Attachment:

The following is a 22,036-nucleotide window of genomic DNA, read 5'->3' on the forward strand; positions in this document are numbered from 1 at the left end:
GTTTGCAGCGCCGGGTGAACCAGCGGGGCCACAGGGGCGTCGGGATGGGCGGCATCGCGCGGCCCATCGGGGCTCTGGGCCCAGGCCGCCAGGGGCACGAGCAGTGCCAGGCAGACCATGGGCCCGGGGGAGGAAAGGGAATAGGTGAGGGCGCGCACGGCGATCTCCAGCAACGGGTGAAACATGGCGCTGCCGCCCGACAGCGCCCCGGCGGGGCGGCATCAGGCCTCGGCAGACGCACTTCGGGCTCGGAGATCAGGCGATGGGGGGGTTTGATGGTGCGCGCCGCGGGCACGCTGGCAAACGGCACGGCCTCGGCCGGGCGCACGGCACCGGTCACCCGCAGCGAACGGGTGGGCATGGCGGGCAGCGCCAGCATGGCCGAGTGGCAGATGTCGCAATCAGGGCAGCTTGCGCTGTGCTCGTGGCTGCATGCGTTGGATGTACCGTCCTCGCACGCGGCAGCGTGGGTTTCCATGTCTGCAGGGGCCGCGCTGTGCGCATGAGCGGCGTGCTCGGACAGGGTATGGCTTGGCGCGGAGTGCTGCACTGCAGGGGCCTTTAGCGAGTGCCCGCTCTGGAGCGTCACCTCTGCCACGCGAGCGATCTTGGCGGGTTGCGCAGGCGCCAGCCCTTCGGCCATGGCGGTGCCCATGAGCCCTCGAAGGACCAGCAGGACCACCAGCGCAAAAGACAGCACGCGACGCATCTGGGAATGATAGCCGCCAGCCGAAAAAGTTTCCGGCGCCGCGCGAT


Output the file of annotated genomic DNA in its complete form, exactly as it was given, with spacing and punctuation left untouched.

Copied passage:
The following is a 22,036-nucleotide window of genomic DNA, read 5'->3' on the forward strand; positions in this document are numbered from 1 at the left end:
GTTTGCAGCGCCGGGTGAACCAGCGGGGCCACAGGGGCGTCGGGATGGGCGGCATCGCGCGGCCCATCGGGGCTCTGGGCCCAGGCCGCCAGGGGCACGAGCAGTGCCAGGCAGACCATGGGCCCGGGGGAGGAAAGGGAATAGGTGAGGGCGCGCACGGCGATCTCCAGCAACGGGTGAAACATGGCGCTGCCGCCCGACAGCGCCCCGGCGGGGCGGCATCAGGCCTCGGCAGACGCACTTCGGGCTCGGAGATCAGGCGATGGGGGGGTTTGATGGTGCGCGCCGCGGGCACGCTGGCAAACGGCACGGCCTCGGCCGGGCGCACGGCACCGGTCACCCGCAGCGAACGGGTGGGCATGGCGGGCAGCGCCAGCATGGCCGAGTGGCAGATGTCGCAATCAGGGCAGCTTGCGCTGTGCTCGTGGCTGCATGCGTTGGATGTACCGTCCTCGCACGCGGCAGCGTGGGTTTCCATGTCTGCAGGGGCCGCGCTGTGCGCATGAGCGGCGTGCTCGGACAGGGTATGGCTTGGCGCGGAGTGCTGCACTGCAGGGGCCTTTAGCGAGTGCCCGCTCTGGAGCGTCACCTCTGCCACGCGAGCGATCTTGGCGGGTTGCGCAGGCGCCAGCCCTTCGGCCATGGCGGTGCCCATGAGCCCTCGAAGGACCAGCAGGACCACCAGCGCAAAAGACAGCACGCGACGCATCTGGGAATGATAGCCGCCAGCCGAAAAAGTTTCCGGCGCCGCGCGAT